Billionaire former premier Silvio Berlusconi withdrew from the contest on Saturday, but despite continued wrangling over the weekend, no clear candidate has yet emerged.
Draghi is facing opposition from Berlusconi's Forza Italia party and also Matteo Salvini of the anti-immigration League party, who says he should stay where he is.
"It would be dangerous for Italy in a difficult economic time... to reinvent a new government from scratch. It would stop the country for days and days," Salvini told reporters on Sunday.
But Enrico Letta, leader of the centre-left Democratic Party, said Draghi had been an "extraordinary resource" for Italy and insisted talks would continue, telling Rai television: "Draghi is one of the hypotheses on the table."
Italy's presidency is largely ceremonial, but the head of state wields considerable power during political crises, from dissolving parliament to picking new prime ministers and denying mandates to fragile coalitions.
The election, a secret ballot conducted over several days by more than 1,000 MPs, senators and regional representatives, is notoriously hard to predict.
Draghi, a former European Central Bank chief brought in to lead a national unity government one year ago, is widely considered the most eligible candidate.
But many fear his departure as premier could trigger chaos as Italy recovers from the devastation of the coronavirus pandemic.
With the disparate parties in Draghi's coalition already in battle mode ahead of next year's general elections, further instability could put European recovery funds at risk.
"This is a key and very complicated election, because the political parties are weak, they are in an utterly fragmented state," Giovanni Orsina, head of the Luiss School of Government in Rome, told AFP.
Italy has a notoriously unstable electoral system and has seen dozens of governments come and go since World War II -- with outgoing president Sergio Mattarella himself seeing five during his seven-year term.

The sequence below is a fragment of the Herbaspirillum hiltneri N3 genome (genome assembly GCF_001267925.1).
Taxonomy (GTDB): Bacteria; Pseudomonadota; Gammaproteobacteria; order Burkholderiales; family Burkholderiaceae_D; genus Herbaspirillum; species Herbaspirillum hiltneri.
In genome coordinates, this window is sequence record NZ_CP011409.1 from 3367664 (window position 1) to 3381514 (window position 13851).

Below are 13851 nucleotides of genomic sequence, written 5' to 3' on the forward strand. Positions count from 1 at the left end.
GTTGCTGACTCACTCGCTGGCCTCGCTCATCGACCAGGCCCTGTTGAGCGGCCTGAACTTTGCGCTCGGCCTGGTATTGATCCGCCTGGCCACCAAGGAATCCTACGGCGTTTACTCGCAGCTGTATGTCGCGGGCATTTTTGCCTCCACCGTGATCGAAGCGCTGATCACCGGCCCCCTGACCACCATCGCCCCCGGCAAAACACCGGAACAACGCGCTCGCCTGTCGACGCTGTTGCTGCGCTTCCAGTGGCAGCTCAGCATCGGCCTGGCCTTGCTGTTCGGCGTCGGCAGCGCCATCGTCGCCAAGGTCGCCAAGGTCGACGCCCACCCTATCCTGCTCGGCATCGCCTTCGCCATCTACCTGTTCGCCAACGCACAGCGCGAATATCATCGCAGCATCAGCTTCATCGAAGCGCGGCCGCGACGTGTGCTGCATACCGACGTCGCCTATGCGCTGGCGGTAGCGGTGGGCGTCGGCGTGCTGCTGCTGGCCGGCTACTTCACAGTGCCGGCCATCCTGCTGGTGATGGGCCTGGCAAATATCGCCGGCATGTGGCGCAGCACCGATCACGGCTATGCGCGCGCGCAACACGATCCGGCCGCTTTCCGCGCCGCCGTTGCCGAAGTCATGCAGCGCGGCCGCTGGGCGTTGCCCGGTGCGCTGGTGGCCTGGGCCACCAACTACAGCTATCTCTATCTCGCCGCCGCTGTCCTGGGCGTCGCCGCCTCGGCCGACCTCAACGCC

But Draghi, brought in by Mattarella in February 2021, has led a remarkably united government comprising almost all of Italy's political parties.
Italy, the eurozone's third largest economy, has returned to growth following a punishing recession in 2020 sparked by the pandemic.
And Draghi has initiated key reforms demanded in exchange for funds from the EU's post-pandemic recovery scheme, of which Rome is the main beneficiary, to the tune of almost 200 billion euros ($225 billion).
Many international investors are concerned that debt-laden Italy would slip behind on the tight reform schedule should Draghi step down as prime minister.
Others say Draghi would be better placed as president to ensure political stability and good relations with Brussels -- particularly should the far right win the next election.
The 74-year-old himself, credited with saving the euro from a debt crisis while ECB chief, hinted last month he is interested in moving to Rome's Quirinale presidential palace but has since kept his silence.
Car park vote
The first round of voting begins at 3:00 pm (1400 GMT) on Monday in the lower Chamber of Deputies, with its result expected in the evening.
Voting is in secret, in person and will be slowed by social distancing requirements, with one round a day.
Commentators predict no breakthrough until Thursday, the fourth round, when the threshold for victory falls from a two-thirds majority to an absolute majority.
Because of Italy's high Covid caseload, electors who tested positive or are isolating will be able to use a drive-through voting station set up in the parliament's car park.
Berlusconi's presidential bid was always a long shot, not least because he remains embroiled in legal proceedings over his "Bunga Bunga" sex parties.
He said he was quitting out of a sense of "national responsibility", but media reports suggested his family were worried about his health.
He has been in and out of hospital since a serious bout of Covid in September 2020 and was admitted to Milan's San Raffaele hospital again on Sunday for what a spokesman said were routine checks.